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It’s time for housing options to get better for people with developmental disabilities advocates say 

Parents of children with autism say it's time people looked at the housing crisis from another perspective.

Barb Ewert (Left) and Susan Harvie (right) both have sons with autism, but they hope their co-housing development will change their quality of life. - THE COAST
  • Barb Ewert (Left) and Susan Harvie (right) both have sons with autism, but they hope their co-housing development will change their quality of life.
  • THE COAST

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utism Nova Scotia has unveiled Building to Better, a white paper document with 29 calls-to-action for government, community and society to create and improve housing options for people with developmental disabilities.

"Fewer people are receiving fewer services," says Paula Hutchinson, senior associate with Horizons Community Development Associates and Building to Better co-author. "Because we don't have a mechanism for them to elevate their own voices—they are dependent on service providers, advocates, family members to speak for them—they are essentially silenced."

While Halifax deals with its own rental housing crisis, folks from the autism and developmental disabilities community are only now having their issues heard after years of quiet suffering.

According to Autism Nova Scotia, there are 23,986 adults in Nova Scotia with developmental disabilities including autism. Of those adults, 96 percent need support or affordable housing. But there aren't enough housing options available in the province especially in rural areas like the Annapolis Valley and Cape Breton.

In Halifax, there are 349 small option (group homes) and 129 large setting (institutions) units available for 8,648 adults in need of housing. To make matters worse, the waitlist, which Hutchinson likens to a hospital triage system, has grown significantly over the last decade. 

Only 38 people received funding for supported living within the last two years that could be used for housing. But in most cases the amount of funding is insufficient for those who require 24/7 support, Hutchinson says.

One option for people with disabilities is to live at home with ageing parents who become increasingly unavailable to their children as they grow older. This option, parents say, causes strains on the parent-child relationship and can impact family members’ mental health.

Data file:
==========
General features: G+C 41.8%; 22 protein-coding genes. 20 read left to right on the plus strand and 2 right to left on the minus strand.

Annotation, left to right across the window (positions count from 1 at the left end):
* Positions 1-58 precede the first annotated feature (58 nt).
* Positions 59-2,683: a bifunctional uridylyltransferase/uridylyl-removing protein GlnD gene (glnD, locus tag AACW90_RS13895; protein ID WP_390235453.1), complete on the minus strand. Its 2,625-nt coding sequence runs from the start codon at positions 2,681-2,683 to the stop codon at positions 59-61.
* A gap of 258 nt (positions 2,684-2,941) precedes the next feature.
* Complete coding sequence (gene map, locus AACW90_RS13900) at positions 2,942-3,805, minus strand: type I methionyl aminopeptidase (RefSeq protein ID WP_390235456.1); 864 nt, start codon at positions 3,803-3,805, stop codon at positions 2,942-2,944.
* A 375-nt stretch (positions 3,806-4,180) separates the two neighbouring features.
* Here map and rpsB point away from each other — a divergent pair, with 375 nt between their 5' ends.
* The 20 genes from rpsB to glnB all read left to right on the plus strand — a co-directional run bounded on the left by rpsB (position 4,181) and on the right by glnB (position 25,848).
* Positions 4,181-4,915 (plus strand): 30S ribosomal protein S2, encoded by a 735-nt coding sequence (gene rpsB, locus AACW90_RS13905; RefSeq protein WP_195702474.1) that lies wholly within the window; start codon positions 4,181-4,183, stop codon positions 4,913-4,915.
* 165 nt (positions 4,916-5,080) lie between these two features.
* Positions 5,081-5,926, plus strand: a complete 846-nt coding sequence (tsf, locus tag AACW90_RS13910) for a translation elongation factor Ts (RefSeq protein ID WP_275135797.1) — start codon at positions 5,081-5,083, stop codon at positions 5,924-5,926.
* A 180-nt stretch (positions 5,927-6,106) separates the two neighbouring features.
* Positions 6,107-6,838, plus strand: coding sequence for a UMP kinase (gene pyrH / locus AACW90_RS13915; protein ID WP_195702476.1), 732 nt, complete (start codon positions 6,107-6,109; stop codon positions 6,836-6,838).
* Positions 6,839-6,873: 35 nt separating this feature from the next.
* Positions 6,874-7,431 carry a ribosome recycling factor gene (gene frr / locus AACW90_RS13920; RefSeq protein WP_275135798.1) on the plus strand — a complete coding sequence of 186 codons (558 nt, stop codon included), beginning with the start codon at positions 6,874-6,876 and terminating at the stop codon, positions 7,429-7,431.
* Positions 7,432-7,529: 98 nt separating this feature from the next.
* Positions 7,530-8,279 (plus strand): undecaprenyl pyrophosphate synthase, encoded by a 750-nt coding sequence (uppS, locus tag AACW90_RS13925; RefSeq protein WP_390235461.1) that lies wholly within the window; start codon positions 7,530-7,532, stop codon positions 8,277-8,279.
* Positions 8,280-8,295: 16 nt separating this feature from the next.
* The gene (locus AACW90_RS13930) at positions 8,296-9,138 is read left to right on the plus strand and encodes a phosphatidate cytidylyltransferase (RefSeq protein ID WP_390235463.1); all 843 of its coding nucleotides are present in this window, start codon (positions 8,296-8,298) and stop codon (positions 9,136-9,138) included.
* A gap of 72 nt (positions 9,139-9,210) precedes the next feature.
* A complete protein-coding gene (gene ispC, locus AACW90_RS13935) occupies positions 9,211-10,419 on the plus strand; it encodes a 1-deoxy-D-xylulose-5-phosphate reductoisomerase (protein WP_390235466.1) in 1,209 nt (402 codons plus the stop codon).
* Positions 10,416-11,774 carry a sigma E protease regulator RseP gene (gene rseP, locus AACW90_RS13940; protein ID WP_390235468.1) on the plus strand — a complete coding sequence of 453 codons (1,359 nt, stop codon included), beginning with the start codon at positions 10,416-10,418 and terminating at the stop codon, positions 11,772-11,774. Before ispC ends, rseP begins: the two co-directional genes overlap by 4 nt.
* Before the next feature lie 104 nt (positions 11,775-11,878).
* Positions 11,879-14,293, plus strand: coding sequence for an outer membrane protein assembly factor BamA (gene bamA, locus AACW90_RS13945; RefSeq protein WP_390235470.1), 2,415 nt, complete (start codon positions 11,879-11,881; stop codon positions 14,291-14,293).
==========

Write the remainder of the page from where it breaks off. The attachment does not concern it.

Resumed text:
Another option is to live in large care facilities, like nursing homes or rehab centres, where issues can arise including social isolation and instances of mental and physical abuse.

The solution to many of these issues, Autism Nova Scotia says, is supported housing.

Supported housing is any housing arrangement that combines brick-and-mortar infrastructure with individualized, flexible support services for people with developmental disabilities. Unlike care facilities, supported housing is catered to each individual based on their needs.

In many cases, a person with developmental disabilities may only need occasional assistance and can manage to live an independent life without 24-hour care. In this situation, a small group home or apartment may be the best fit for such a person.

Near Kentville, Susan Harvie is working to create a whole community of supported housing for people like her and her son, Ryan Mills. Mills has severe autism and has been living at a Kings Regional Rehabilitation Centre since he was 13 years old. There, he receives basic support and medical care.

Harvie says the day she put her son into a large care facility “was just the worst day of my life.”

“He’s not well there,” she says. “I want him to have a more successful life.”

The new project, named Ryan's Park, will be made up of 18 townhouses, built in a circle, facing inward. The centre will be a safe place, free of traffic and outside noise and will house a common building where neighbours share a living space and kitchen.

Unlike institutionalised housing, Harvie hopes Ryan's Park will reflect the diversity of the world around her; a place where people can learn from Ryan and where Ryan can learn from others.

Harvie says ground will break next month and she hopes her son will be out of the rehab centre and living in the new community within a year.

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